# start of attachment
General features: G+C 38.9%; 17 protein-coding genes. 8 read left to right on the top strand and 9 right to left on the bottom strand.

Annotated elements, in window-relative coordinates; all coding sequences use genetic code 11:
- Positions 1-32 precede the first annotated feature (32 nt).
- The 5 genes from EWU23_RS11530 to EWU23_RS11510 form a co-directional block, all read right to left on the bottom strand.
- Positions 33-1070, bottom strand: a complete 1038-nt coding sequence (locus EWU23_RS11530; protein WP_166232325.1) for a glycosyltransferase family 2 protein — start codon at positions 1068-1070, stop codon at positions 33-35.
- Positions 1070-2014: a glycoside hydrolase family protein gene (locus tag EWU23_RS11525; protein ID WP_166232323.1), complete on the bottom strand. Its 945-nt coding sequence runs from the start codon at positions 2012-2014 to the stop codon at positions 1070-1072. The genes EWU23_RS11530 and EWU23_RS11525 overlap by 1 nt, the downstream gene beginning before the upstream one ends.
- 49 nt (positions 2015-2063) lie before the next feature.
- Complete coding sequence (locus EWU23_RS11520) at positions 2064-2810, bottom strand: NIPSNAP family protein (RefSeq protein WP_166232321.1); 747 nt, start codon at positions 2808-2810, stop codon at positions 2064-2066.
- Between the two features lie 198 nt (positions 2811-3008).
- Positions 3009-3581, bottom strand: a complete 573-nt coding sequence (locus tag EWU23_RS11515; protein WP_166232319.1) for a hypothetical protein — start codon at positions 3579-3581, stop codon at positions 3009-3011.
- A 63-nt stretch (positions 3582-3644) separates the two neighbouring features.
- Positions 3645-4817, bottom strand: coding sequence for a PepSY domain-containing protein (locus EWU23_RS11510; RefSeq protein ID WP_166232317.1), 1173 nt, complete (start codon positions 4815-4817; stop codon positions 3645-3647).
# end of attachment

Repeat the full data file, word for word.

General features: G+C 38.9%; 17 protein-coding genes. 8 read left to right on the top strand and 9 right to left on the bottom strand.

Annotated elements, in window-relative coordinates; all coding sequences use genetic code 11:
- Positions 1-32 precede the first annotated feature (32 nt).
- The 5 genes from EWU23_RS11530 to EWU23_RS11510 form a co-directional block, all read right to left on the bottom strand.
- Positions 33-1070, bottom strand: a complete 1038-nt coding sequence (locus EWU23_RS11530; protein WP_166232325.1) for a glycosyltransferase family 2 protein — start codon at positions 1068-1070, stop codon at positions 33-35.
- Positions 1070-2014: a glycoside hydrolase family protein gene (locus tag EWU23_RS11525; protein ID WP_166232323.1), complete on the bottom strand. Its 945-nt coding sequence runs from the start codon at positions 2012-2014 to the stop codon at positions 1070-1072. The genes EWU23_RS11530 and EWU23_RS11525 overlap by 1 nt, the downstream gene beginning before the upstream one ends.
- 49 nt (positions 2015-2063) lie before the next feature.
- Complete coding sequence (locus EWU23_RS11520) at positions 2064-2810, bottom strand: NIPSNAP family protein (RefSeq protein WP_166232321.1); 747 nt, start codon at positions 2808-2810, stop codon at positions 2064-2066.
- Between the two features lie 198 nt (positions 2811-3008).
- Positions 3009-3581, bottom strand: a complete 573-nt coding sequence (locus tag EWU23_RS11515; protein WP_166232319.1) for a hypothetical protein — start codon at positions 3579-3581, stop codon at positions 3009-3011.
- A 63-nt stretch (positions 3582-3644) separates the two neighbouring features.
- Positions 3645-4817, bottom strand: coding sequence for a PepSY domain-containing protein (locus EWU23_RS11510; RefSeq protein ID WP_166232317.1), 1173 nt, complete (start codon positions 4815-4817; stop codon positions 3645-3647).